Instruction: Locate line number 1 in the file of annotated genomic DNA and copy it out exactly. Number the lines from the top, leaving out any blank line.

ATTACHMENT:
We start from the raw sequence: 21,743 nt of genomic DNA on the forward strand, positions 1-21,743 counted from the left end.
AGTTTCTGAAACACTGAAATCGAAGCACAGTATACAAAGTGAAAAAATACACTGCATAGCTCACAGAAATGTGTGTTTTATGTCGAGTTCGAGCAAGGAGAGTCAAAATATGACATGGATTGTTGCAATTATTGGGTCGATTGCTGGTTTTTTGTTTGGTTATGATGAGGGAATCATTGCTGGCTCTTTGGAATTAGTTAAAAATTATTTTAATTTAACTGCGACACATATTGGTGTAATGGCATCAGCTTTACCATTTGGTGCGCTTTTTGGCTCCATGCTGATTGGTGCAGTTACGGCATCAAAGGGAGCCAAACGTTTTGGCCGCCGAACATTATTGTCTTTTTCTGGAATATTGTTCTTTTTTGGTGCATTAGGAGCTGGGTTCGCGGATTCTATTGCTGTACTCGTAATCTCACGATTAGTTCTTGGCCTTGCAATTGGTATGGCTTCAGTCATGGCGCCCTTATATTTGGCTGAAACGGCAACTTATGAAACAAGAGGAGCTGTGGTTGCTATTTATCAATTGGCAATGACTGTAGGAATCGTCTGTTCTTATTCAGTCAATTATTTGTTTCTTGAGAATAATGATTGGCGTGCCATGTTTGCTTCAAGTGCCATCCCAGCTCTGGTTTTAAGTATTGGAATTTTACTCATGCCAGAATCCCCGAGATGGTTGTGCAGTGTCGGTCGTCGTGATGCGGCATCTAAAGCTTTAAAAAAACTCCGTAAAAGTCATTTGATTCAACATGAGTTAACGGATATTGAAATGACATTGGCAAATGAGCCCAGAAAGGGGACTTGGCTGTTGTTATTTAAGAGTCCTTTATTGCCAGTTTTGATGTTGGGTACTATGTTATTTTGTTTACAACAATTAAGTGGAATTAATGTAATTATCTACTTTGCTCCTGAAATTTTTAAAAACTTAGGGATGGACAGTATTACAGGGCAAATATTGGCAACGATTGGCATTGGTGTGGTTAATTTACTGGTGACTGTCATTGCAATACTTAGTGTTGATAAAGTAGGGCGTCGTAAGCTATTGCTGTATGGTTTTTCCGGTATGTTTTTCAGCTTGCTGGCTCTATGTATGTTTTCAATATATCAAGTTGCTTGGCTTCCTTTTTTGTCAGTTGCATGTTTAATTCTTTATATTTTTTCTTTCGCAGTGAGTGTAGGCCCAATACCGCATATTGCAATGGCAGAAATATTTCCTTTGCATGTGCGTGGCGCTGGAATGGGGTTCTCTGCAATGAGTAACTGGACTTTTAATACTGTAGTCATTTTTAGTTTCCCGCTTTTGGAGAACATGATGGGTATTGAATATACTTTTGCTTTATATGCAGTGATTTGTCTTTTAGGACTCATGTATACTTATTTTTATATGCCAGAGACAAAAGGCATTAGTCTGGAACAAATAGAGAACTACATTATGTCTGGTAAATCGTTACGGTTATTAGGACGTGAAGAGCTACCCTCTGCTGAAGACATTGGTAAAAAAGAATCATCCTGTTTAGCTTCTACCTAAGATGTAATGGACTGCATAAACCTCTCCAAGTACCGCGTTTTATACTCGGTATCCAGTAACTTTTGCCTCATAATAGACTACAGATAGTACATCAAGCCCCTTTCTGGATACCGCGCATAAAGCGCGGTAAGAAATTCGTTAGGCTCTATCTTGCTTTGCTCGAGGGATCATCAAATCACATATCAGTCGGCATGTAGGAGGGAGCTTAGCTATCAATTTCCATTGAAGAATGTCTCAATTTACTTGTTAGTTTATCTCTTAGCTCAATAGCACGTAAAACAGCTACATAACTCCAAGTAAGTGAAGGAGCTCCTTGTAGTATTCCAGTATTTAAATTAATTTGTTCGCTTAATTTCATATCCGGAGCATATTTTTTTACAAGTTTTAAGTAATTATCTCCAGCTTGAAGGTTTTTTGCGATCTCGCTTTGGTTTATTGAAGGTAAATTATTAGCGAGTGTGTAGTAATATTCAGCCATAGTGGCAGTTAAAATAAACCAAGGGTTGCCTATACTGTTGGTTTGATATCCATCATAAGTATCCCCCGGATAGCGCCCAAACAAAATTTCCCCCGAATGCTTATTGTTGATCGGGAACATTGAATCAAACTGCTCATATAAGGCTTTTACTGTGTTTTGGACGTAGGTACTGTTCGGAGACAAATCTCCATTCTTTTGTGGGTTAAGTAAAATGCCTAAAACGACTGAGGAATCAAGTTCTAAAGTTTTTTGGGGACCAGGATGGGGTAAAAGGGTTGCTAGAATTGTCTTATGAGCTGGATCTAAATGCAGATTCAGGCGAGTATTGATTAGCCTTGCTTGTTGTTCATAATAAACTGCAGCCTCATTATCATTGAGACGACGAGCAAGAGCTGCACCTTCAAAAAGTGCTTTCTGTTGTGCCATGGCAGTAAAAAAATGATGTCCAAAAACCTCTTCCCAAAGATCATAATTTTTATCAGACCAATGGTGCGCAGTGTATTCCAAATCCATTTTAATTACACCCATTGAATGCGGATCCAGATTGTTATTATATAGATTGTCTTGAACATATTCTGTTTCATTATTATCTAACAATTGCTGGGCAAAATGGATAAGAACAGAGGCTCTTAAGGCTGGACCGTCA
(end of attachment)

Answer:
We start from the raw sequence: 21,743 nt of genomic DNA on the forward strand, positions 1-21,743 counted from the left end.